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LINCOLN -- Lincoln schools will implement a cell phone and personal electronics policy this year that requires students to turn off their devices and put them away when entering the school campus.

Lincoln School Board approved the policy last week as part of the school district's handbook for 2019-20.

Courtney Jones, high school principal, reviewed the handbook and any changes for board members during their July 15 meeting.

Jones noted that students are not using cell phones during school for educational purposes but for personal use. In addition, she said problems in the social media realm are "ending up in the classroom."

She told school board members that several schools in Arkansas are using this policy and she expects to see more schools going to it in the future.

The policy requires students to store all mobile devices in their backpacks, not in clothing pockets. This will help avoid phantom calls and buzzing that happens frequently during class, Jones said.

Mobile devices will not be allowed in the classroom, library, common areas or restrooms. Students also will not be allowed to use their cell phones during transition times, between classes or at lunch.

Phones can be turned back on and used at the end of the day when the school bell rings.

Jones said she is considering the option to allow her high school students to use their cell phones during lunch. In addition, she said she realizes some students have jobs and will need to contact their employers.

Students who need to make an emergency call during the day will be allowed to go to the school office. The office will be the primary location for all communication efforts between parents and/or guardians and their students during school hours.

"If kids need something, we'll take care of them," Jones said.

The handbook includes disciplinary steps for violating the cell phone policy for grades fourth-eighth.

After the meeting, Jones said cell phones cause a "ton of distractions all day long."

She added, "Kids have an addiction to their cell phones and we're going to have to look at it from that perspective."

Board member Kenneth Albright has talked about limiting cell phone use at a previous meeting. Albright, who is Lincoln police chief, said problems are not of a criminal nature but cell phone use "stirs up drama."

Albright has a 13-year-old and 16-year-old who will be affected by the policy. As a parent, he said he agrees with the new policy, noting "I think kids spend too much time on their phones."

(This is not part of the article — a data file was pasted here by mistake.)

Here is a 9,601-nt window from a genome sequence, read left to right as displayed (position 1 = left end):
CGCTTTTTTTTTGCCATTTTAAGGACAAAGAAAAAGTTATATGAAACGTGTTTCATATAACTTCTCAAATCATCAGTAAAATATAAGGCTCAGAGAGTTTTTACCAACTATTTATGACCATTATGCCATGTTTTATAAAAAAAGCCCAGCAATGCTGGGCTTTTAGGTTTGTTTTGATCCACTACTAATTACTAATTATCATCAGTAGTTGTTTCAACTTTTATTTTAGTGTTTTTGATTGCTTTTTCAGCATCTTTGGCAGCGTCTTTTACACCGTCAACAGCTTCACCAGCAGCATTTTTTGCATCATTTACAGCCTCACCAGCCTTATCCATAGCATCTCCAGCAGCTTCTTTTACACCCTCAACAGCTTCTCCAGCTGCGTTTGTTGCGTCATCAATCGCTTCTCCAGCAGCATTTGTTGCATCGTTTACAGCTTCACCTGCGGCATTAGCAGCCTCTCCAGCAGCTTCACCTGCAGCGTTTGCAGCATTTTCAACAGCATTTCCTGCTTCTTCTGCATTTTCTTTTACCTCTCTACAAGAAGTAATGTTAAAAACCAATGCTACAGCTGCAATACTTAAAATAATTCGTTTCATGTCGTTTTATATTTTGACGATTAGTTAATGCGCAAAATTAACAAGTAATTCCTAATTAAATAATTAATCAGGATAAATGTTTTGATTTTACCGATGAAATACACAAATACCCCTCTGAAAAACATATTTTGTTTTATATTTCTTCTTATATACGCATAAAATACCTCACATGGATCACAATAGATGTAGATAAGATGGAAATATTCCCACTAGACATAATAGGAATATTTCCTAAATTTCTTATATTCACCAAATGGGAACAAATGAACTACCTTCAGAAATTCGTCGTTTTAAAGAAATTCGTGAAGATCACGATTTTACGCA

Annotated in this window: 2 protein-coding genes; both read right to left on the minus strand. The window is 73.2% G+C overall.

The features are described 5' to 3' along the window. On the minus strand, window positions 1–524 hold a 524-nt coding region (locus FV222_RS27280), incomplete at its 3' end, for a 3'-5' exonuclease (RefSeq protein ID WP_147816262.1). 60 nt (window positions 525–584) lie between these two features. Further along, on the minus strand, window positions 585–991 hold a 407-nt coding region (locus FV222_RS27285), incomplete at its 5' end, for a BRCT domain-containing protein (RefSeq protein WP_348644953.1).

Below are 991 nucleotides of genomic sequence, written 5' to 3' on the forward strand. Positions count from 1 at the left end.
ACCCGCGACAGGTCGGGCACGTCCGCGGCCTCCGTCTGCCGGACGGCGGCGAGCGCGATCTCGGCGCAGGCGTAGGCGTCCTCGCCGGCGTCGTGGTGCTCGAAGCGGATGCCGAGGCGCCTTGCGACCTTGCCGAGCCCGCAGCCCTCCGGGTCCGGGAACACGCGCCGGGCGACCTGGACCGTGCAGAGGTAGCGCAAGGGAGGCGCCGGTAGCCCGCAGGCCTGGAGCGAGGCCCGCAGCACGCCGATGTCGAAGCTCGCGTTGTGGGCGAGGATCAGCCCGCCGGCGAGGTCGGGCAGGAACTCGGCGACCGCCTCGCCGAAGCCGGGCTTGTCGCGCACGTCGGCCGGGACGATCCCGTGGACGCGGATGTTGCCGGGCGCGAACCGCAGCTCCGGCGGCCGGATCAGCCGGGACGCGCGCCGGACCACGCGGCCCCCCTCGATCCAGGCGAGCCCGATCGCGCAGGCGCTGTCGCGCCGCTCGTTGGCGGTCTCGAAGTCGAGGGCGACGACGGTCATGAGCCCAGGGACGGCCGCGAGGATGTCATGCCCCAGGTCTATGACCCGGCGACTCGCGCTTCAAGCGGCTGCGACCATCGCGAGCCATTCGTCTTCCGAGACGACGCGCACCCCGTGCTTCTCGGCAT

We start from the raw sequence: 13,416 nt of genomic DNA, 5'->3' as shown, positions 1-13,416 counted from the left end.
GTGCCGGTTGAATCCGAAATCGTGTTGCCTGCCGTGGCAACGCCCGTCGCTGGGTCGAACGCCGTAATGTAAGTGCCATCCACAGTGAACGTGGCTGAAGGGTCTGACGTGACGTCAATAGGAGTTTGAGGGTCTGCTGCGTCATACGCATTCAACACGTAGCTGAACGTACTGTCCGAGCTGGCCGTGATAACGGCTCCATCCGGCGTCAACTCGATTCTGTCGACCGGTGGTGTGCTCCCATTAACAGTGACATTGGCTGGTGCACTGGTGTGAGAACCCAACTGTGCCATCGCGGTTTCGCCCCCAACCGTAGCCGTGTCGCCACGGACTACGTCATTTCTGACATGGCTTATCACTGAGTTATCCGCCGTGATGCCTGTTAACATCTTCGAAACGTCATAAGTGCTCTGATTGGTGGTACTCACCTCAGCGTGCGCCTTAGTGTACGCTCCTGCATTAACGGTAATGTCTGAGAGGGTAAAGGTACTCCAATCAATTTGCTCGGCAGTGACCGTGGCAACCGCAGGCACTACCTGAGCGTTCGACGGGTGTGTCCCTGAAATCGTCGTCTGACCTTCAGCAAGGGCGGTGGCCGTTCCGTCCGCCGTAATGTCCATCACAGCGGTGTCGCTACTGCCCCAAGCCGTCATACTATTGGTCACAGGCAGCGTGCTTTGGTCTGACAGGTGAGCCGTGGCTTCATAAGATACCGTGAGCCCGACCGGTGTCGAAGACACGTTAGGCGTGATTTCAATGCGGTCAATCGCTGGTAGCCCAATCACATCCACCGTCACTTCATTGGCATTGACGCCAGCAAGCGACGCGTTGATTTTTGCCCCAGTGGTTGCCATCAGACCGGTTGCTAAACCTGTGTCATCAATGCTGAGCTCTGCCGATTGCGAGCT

He added, "This is treating them like young adults. This is their job, to be interacting with each other and learning."

The handbook also details a new discipline system this year for fourth--12th grades called a "Step Discipline Plan." A student will be placed on step one after a third minor infraction and will move up a step for any infraction going forward. Each step has disciplinary measures, such as Step 1's discipline is one day of detention and/or a warning.

Major infractions can result in students being placed on a higher step depending on the severity of the offense, up to possible expulsion for offenses such as weapons, assaults or drug-related incidents.

Most of the other changes in the handbook are the result of new legislation passed this year that was signed into law.

One major piece, Jones said, is how schools will handle suspensions and expulsions. The state now is requiring schools to meet education needs for students who are suspended or expelled so they do not lose credit hours.

In other news, the school board approved requests from parents for 11 students to transfer from Lincoln to other school districts. Lincoln also had a net loss of 15 students this year through the school choice process, according to Mary Ann Spears, school superintendent.

Spears said students are transferring for various reasons. Six students are transferring to Prairie Grove, two to Farmington, one to Fayetteville and one to Cedarville.

Lincoln's policy says it will consider requests for transfers from in-district students during July and December.

Rogers School District is one school that does not allow its in-district students to transfer to other districts (except for school choice), and Spears said Lincoln at some point may need to consider whether it will approve such transfers in the future.

She noted that Lincoln's enrollment has gone from about 1,200 five years ago to 1,1o0 at the end of the 2018-19 school year.

Fewer students means less money from the state. After the meeting, Spears said the district is always looking for ways to be more efficient and save money. For 2019-20, the district will be able to reduce some costs by absorbing several certified and classified positions and moving staff around.

"We'll continue to do that until growth happens eventually," Spears said.

The School Board also voted to hold Lincoln's 2020 school election on March 3, 2020, the same day as the preferential primary election.

General News on 07/24/2019

Print Headline: Lincoln Schools To Restrict Cell Phone Use

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